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LG demonstrates wireless Linux Web pad at CeBIT

Mar 23, 2001 — by Rick Lehrbaum — from the LinuxDevices Archive

Will Knight of ZDNet UK reports that Taiwan manufacturer LG Electronics showed off a new Linux-based wireless Web pad aimed at home users and offering Internet connectivity at CeBIT today . . .

The Digital iPAD, a Linux-based Web pad, was demonstrated for the first time by South Korean hardware manufacturer LG Electronics at the CeBIT computer fair in Hanover, Germany this week. The device was demonstrated running on the latest version of the Linux kernel, 2.4. First unveiled in January, the iPAD is aimed at home users wanting Internet access and multimedia thrills without all the bells and whistles of a conventional PC.

LG's new Digital iPad comes with an Integrated Web browser and Linux-based MP3 and MPEG4 players and can connect to the Internet over a wireless 802.11lb LAN that reaches up to 100 meters, according to the company. A spokesman for LG at CeBIT said that the product may come with other connectivity solutions, however, including possibly a “PDA style slot” for mobile phones.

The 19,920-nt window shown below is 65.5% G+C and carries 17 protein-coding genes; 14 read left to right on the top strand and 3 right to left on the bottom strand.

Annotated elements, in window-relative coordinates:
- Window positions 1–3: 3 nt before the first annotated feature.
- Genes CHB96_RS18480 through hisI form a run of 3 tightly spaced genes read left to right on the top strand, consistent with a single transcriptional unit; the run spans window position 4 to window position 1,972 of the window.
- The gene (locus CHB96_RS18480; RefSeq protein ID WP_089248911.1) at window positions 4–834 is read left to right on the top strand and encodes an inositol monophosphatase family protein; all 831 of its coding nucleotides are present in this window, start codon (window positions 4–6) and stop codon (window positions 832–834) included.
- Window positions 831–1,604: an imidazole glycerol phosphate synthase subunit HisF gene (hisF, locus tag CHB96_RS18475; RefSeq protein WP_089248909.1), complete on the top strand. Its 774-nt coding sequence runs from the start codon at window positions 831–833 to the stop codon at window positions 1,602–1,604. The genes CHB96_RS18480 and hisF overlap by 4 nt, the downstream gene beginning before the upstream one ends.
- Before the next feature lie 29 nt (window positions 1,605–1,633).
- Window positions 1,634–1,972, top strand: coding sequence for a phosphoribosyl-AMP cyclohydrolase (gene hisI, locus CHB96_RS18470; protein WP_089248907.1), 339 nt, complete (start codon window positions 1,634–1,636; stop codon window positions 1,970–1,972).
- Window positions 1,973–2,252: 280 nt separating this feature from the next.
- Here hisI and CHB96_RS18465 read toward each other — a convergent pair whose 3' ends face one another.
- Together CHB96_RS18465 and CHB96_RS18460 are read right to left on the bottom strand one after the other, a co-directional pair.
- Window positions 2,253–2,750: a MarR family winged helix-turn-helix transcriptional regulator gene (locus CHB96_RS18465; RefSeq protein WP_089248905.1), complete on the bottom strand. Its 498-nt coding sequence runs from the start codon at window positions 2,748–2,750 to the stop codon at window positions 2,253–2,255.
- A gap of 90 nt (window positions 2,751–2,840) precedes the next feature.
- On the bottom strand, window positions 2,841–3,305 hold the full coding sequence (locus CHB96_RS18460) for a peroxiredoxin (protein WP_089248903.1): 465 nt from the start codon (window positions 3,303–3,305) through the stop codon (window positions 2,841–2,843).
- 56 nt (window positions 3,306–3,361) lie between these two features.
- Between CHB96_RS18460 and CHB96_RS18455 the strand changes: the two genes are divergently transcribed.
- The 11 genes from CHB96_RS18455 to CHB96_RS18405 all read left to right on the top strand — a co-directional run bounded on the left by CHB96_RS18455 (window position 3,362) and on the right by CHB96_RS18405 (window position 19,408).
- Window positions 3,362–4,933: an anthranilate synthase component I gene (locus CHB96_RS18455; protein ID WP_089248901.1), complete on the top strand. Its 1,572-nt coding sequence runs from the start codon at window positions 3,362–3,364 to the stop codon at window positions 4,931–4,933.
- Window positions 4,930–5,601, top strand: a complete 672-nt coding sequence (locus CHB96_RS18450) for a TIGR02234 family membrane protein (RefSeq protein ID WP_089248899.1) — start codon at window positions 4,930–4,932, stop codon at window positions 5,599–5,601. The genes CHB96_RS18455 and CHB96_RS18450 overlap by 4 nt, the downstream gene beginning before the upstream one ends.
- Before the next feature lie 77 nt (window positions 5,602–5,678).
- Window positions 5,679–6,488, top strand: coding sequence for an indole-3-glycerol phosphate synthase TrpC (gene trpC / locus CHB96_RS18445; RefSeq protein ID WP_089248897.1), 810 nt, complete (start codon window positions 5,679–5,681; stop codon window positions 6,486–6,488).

The iPad is powered by a 206Mhz Intel SA-1110 system-on-chip processor and an in-built 64 SDRAM module. It offers some expandability with a slot for Flash memory cards and PCMCIA cards. To operate the devices, users are given a stylus and the pad provides handwriting recognition for both English and Korean.

The popularity of Web pads, once considered the ideal solution for home Internet use, has waned in recent months with 3Com pulling the plug on its Internet Appliance product line this week, including both the Audrey Internet terminal and the Kerbango Internet radio.

LG apparently has not been put off by this and still plans to begin shipping the Digital iPad in Korea within the next 12 months.

 
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